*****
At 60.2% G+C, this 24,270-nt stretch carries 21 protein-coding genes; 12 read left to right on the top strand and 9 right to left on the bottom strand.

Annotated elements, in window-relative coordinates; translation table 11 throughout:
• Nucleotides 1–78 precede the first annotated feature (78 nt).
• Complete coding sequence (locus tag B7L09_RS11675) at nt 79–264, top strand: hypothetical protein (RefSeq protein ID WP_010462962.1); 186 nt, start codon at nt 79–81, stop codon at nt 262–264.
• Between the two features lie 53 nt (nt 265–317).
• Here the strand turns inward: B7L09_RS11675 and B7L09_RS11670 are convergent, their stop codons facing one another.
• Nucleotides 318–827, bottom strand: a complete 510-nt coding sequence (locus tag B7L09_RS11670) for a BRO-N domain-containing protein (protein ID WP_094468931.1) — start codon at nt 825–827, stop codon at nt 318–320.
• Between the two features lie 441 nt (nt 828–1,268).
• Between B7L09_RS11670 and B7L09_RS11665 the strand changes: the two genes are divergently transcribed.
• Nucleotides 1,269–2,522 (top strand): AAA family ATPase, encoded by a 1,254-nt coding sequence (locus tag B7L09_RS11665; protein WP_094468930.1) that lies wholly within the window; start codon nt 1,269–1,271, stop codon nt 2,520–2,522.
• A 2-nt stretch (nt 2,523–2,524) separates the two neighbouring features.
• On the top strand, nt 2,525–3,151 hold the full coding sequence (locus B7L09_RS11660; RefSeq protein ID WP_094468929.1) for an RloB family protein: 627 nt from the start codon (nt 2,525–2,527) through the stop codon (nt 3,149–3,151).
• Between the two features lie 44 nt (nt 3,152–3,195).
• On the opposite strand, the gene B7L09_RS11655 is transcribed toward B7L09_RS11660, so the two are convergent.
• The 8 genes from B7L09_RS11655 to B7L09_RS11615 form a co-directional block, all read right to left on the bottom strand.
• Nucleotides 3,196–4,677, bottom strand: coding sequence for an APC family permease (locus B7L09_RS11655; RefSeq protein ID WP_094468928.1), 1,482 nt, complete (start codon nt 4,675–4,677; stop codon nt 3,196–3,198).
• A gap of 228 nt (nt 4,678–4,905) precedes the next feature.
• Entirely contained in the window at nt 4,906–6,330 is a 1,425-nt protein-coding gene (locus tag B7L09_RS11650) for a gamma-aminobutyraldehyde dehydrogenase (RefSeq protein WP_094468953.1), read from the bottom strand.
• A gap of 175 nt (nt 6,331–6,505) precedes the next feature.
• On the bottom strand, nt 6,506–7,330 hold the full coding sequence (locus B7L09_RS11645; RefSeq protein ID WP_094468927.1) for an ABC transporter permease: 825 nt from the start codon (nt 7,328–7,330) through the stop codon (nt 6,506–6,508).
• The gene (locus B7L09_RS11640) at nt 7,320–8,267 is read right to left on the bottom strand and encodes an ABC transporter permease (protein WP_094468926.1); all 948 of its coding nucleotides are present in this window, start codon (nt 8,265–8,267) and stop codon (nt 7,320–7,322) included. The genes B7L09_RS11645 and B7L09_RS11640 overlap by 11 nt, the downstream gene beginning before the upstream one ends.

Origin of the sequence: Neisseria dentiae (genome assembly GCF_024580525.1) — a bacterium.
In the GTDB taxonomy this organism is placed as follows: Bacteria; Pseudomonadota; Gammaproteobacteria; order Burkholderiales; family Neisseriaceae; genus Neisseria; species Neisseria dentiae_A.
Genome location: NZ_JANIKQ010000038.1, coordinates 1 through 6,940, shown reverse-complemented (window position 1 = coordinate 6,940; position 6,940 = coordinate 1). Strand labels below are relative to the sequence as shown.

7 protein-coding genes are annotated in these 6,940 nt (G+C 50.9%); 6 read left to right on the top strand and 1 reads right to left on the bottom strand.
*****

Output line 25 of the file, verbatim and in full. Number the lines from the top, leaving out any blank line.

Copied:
7 protein-coding genes are annotated in these 6,940 nt (G+C 50.9%); 6 read left to right on the top strand and 1 reads right to left on the bottom strand.